For my 200th post, I thought I’d do something of a little more substance that of late. As most of my friends and readers can tell, I am a supporter of Barack Obama in this year’s presidential race. I’ve waited until the Jeremiah Wright thing has sort of calmed down to say something because I’ve been thinking and my recent travels to Atlanta have given me a different perspective on peaceful co-existence.
First, let me give some credit to Jason Byassee’s post over at ChristianityToday.com. Basically, there is truth in what Wright says, and it’s no different than when Pat Robertson or Jerry Falwell said that 911 was brought on by America’s sins or that Katrina was a result of the sins of New Orleans. Wright is a member of the body of Christ and a look at his record of ministry reveals a person who believes in the same Jesus that I believe in and who has done his best to train and equip his people to build the kingdom on the earth in their context. Postmodern Negro made the excellent observation that when we say “orthodox” theology we’re really talking about white, western theology. Why is Euro-centric theology better than Afro-centric? Wright preaches an unabashedly Afro-centric theology and while I may not 100% agree with him, it’s a voice I need to hear.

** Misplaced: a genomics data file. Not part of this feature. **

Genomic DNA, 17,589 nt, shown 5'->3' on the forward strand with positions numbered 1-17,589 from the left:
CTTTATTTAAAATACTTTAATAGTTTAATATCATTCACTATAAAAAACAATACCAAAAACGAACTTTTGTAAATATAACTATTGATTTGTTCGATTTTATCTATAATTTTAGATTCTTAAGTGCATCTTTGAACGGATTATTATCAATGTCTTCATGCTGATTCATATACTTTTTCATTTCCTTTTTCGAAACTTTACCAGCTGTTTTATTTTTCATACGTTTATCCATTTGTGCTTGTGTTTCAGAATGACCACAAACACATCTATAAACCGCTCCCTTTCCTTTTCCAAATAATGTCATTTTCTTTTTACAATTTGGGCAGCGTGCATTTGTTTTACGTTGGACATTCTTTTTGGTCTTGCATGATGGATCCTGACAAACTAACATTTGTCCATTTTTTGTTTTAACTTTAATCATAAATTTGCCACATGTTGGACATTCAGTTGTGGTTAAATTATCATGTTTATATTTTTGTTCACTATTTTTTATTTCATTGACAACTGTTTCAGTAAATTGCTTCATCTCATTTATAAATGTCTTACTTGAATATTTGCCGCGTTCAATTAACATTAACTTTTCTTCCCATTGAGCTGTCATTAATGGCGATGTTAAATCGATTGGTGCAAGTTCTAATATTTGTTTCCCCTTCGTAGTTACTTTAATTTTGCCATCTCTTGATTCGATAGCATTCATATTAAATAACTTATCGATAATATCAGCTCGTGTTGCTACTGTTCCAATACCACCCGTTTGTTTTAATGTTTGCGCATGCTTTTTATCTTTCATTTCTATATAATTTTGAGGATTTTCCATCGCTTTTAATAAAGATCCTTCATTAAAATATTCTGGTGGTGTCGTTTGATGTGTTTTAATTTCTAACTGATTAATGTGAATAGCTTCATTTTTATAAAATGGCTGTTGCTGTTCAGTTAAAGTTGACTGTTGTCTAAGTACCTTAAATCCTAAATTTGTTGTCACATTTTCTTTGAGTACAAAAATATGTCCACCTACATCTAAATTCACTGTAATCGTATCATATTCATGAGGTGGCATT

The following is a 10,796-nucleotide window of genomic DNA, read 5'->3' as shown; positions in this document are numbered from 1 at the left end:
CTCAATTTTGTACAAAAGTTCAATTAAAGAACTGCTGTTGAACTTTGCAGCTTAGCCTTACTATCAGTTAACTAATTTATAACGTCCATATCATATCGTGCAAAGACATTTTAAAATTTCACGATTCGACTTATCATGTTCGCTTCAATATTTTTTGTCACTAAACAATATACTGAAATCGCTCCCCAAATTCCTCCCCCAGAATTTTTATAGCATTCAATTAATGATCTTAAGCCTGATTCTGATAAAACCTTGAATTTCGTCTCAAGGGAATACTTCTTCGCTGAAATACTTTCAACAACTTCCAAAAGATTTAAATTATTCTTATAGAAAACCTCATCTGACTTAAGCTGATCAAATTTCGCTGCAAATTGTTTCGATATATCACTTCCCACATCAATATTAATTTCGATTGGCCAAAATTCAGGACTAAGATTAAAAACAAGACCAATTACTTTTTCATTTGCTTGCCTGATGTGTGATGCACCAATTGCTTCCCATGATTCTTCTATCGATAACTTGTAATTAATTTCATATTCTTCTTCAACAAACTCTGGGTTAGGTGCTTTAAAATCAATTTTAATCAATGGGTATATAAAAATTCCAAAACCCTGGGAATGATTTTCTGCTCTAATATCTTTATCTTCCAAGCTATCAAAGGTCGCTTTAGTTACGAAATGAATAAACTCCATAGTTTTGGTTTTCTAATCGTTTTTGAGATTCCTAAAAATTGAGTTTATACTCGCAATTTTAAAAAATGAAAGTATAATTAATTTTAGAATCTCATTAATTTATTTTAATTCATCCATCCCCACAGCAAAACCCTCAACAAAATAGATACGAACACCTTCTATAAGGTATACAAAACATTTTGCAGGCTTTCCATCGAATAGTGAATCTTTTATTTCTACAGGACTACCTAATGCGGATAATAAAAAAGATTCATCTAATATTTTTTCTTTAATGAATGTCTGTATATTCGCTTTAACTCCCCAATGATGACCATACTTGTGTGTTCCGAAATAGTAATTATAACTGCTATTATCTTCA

There are lots of voices we need to hear. The ones we need to hear most are the ones we most want to shut out. I am most guilty of this. I like to surround myself with the soothing voices of moderate and progressive theologians and I usually don’t abide dissenters. The great thing about this country is that we are allowed to disagree. There have been times when governments have passed laws against sedition and they have been vociferously opposed and overturned. What comes of the suppression of opposition is our current situation – an administration that labels anyone who questions their tactics as terrorist sympathizers and who has the audacity to believe that the American people aren’t worthy of open dialogue.
Let’s not continue to make that mistake as individuals, as a church and as a nation. Let’s have confidence enough in who we are and what we believe to peacefully and respectfully disagree. Let’s listen to candidates thoughtfully rather than circulating slanderous e-mail forwards that have no basis in fact. Let’s find the truth in the voices of others and stand together on that common ground.